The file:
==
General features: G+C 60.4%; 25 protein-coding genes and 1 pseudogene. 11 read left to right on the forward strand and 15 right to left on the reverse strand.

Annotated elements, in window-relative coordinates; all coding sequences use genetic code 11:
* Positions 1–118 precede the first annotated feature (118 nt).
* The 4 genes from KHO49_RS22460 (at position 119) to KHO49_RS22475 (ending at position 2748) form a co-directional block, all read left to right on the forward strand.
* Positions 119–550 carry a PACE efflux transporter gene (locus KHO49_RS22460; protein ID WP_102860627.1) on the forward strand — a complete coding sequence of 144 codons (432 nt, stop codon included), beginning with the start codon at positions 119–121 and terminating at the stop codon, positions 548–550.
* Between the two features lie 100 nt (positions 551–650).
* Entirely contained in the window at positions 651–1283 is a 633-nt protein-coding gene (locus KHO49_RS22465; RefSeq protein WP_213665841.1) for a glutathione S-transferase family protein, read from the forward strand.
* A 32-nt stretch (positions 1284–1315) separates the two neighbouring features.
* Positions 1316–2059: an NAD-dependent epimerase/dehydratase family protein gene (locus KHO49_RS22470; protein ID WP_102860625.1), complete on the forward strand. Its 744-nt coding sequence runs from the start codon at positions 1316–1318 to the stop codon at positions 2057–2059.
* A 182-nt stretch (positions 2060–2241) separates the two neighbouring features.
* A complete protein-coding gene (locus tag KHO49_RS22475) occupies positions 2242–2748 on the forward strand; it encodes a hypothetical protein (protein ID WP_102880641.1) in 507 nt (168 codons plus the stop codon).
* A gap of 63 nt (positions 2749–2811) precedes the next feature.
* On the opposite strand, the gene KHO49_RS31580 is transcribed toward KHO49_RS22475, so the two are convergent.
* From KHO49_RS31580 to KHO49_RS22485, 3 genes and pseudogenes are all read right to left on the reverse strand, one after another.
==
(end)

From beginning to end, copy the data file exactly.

General features: G+C 60.4%; 25 protein-coding genes and 1 pseudogene. 11 read left to right on the forward strand and 15 right to left on the reverse strand.

Annotated elements, in window-relative coordinates; all coding sequences use genetic code 11:
* Positions 1–118 precede the first annotated feature (118 nt).
* The 4 genes from KHO49_RS22460 (at position 119) to KHO49_RS22475 (ending at position 2748) form a co-directional block, all read left to right on the forward strand.
* Positions 119–550 carry a PACE efflux transporter gene (locus KHO49_RS22460; protein ID WP_102860627.1) on the forward strand — a complete coding sequence of 144 codons (432 nt, stop codon included), beginning with the start codon at positions 119–121 and terminating at the stop codon, positions 548–550.
* Between the two features lie 100 nt (positions 551–650).
* Entirely contained in the window at positions 651–1283 is a 633-nt protein-coding gene (locus KHO49_RS22465; RefSeq protein WP_213665841.1) for a glutathione S-transferase family protein, read from the forward strand.
* A 32-nt stretch (positions 1284–1315) separates the two neighbouring features.
* Positions 1316–2059: an NAD-dependent epimerase/dehydratase family protein gene (locus KHO49_RS22470; protein ID WP_102860625.1), complete on the forward strand. Its 744-nt coding sequence runs from the start codon at positions 1316–1318 to the stop codon at positions 2057–2059.
* A 182-nt stretch (positions 2060–2241) separates the two neighbouring features.
* A complete protein-coding gene (locus tag KHO49_RS22475) occupies positions 2242–2748 on the forward strand; it encodes a hypothetical protein (protein ID WP_102880641.1) in 507 nt (168 codons plus the stop codon).
* A gap of 63 nt (positions 2749–2811) precedes the next feature.
* On the opposite strand, the gene KHO49_RS31580 is transcribed toward KHO49_RS22475, so the two are convergent.
* From KHO49_RS31580 to KHO49_RS22485, 3 genes and pseudogenes are all read right to left on the reverse strand, one after another.